Robots are doing it for themselves

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Industrialists, academics and students gathered in Edinburgh this week to launch a new Centre aimed at developing robots which can act independently and which could revolutionise society in the next twenty years. The Engineering and Physical Sciences Research Council (EPSRC) are major funders. 

The Edinburgh Centre for Robotics is a joint venture by Heriot-Watt University and the University of Edinburgh. It involves two main elements, the Robotarium, a state-of-the-art equipment facility for research and knowledge exchange, and the EPSRC Centre for Doctoral Training in Robotics and Autonomous Systems. In total, the Edinburgh Centre for Robotics is supported by over 40 industrial partners.

The Centre will be working in crucial market sectors including oil and gas, defence, renewable energy, healthcare, assisted living, transport, space, automotive, manufacturing, nuclear, digital media and education. 

Professor David Lane, Director of the Edinburgh Centre for Robotics and Professor of Autonomous Systems Engineering at Heriot-Watt University, said, "Robots acting independently of human control, robots which can learn, adapt and take decisions, will revolutionise our economy and society over the next 20 years. 

"They will work for us, beside us, assist us and interact with us. It is estimated that by 2025 such advanced robotic and autonomous systems could have a worldwide economic impact of $1.7 trillion to $4.5 trillion annually, with an emerging market value of €15.5 billion.

Professor Sethu Vijayakumar, co-Director of the Centre and Professor of Robotics at the University of Edinburgh, added that "The Edinburgh Centre for Robotics aims to help the country realise its industrial potential in this revolution by producing a new generation of highly skilled researchers, trained to take a leading role, technically skilled, industry and market aware, and prepared to create and lead the UK's innovation pipeline for jobs and growth."

Professor Philip Nelson FREng, EPSRC's Chief Executive, said, "By supporting the training of new academic talent and providing the right environment and tools needed to drive progress in this exciting field, EPSRC, and our industrial partners, are helping Robotics and Autonomous Systems to flourish and deliver the benefits it promises as one of the eight great technologies."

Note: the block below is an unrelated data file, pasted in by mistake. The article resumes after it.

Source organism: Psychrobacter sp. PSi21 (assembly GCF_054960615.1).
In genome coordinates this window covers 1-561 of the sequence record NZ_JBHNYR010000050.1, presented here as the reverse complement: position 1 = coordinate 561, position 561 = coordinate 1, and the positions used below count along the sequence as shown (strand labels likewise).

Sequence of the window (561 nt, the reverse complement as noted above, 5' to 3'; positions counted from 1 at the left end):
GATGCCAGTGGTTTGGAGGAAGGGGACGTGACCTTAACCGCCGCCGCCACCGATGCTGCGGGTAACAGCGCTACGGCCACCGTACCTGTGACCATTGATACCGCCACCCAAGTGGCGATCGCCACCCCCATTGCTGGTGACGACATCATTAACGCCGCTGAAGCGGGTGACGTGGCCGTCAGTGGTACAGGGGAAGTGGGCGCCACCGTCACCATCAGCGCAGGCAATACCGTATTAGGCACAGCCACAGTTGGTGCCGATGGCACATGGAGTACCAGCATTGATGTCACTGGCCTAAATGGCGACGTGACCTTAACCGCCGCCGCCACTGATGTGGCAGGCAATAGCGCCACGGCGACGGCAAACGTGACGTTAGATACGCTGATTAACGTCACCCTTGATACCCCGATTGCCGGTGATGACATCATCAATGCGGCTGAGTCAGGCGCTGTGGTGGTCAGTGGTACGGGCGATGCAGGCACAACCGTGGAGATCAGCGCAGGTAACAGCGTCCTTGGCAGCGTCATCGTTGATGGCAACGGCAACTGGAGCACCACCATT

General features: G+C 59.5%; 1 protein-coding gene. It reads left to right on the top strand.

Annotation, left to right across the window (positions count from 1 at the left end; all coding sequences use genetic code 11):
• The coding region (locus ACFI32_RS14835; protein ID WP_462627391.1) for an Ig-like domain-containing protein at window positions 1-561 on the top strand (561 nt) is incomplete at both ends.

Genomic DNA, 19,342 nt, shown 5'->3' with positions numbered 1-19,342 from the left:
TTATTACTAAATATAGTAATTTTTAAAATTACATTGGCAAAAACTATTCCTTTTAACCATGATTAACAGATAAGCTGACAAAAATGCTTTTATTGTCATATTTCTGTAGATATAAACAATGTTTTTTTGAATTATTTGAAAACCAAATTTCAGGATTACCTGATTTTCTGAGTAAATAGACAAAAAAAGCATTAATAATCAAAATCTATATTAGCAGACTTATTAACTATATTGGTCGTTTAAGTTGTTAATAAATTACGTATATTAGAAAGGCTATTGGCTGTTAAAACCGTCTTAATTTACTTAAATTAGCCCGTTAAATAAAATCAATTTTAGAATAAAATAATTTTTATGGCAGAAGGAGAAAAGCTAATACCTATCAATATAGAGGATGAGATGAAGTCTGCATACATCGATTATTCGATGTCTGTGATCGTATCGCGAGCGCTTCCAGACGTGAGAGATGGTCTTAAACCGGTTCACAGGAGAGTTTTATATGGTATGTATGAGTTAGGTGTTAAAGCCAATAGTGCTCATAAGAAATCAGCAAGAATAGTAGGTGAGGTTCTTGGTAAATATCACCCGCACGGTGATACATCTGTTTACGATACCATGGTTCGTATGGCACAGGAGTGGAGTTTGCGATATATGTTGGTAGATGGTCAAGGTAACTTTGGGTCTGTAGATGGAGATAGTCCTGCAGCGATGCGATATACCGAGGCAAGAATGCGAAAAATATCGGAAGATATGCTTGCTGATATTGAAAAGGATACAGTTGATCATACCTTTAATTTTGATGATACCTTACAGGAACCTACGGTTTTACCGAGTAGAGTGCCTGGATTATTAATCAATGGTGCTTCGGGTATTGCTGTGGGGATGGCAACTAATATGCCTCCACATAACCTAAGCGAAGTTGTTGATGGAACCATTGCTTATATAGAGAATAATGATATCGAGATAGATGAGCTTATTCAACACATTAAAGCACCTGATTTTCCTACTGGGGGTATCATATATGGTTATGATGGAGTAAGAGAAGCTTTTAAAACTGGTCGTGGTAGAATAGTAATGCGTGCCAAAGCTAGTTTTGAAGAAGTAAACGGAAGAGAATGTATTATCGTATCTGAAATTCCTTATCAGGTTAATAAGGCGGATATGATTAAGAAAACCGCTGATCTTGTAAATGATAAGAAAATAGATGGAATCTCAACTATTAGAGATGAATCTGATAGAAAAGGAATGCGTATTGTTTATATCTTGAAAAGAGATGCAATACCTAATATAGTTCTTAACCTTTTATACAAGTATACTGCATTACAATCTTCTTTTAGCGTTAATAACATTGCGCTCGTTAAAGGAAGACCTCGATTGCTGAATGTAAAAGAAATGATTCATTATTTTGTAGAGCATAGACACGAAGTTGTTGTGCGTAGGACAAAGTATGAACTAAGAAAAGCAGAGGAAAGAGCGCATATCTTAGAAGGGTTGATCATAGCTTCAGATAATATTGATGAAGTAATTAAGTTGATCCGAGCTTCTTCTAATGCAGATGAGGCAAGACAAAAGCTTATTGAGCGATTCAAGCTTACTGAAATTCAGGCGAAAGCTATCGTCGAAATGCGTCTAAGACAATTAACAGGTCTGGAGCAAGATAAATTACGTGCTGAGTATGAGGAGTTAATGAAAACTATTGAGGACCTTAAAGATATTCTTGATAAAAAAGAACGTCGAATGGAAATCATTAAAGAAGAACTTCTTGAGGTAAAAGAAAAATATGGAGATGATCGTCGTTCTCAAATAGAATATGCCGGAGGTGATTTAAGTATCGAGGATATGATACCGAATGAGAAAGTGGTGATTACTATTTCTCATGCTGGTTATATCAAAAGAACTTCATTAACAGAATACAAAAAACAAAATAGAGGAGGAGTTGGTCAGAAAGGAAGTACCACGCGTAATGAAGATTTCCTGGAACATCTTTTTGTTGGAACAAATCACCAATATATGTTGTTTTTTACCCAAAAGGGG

Universities and Science Minister Greg Clark said, "Fantastic centres like this show how our world-class universities are helping to secure economic growth. 

"The Government funding will help bridge the gap between research and production. Not only does this help keep Britain at the forefront of international research, but it lays the foundations for high-tech job creation across the UK."

For further information, please contact:

For Heriot-Watt enquiries:

  • Caroline Dempster, Press Officer, Heriot-Watt University (Tel: 0131 451 3443)

For University of Edinburgh enquiries:

  • Dr Steve Ewing, Senior Business Development Executive, University of Edinburgh (Tel: 07886 354049)


The Edinburgh Centre for Robotics harnesses the potential of 30 world leading investigators from 12 cross disciplinary research groups and Institutes across the School of Engineering & Physical Sciences and The Department of Computer Science at Heriot-Watt University and the Schools of Informatics and Engineering at the University of Edinburgh.

The Centre's research focuses on the interactions amongst robots, people, environments and autonomous systems, designed and integrated for different applications, scales and modalities. We aim to apply fundamental theoretical methods to real-world problems on real robots solving pressing commercial and societal needs.

The Robotarium was funded with £7.2 million from the EPSRC and industry capital.

The Centre also offers a four-year PhD programme through the EPSRC Centre for Doctoral Training (CDT) in Robotics and Autonomous Systems. An individually tailored MRes course and project portfolio provides a strong general grounding in current theory, methods and applications, followed by three years of specialised PhD research with additional training in creativity, ethics and enterprise skills. 

The CDT was funded by £5.7 million from the EPSRC and by £9 million in cash and in-kind contributions from almost 30 industry supporters.

Reference: PN 69-14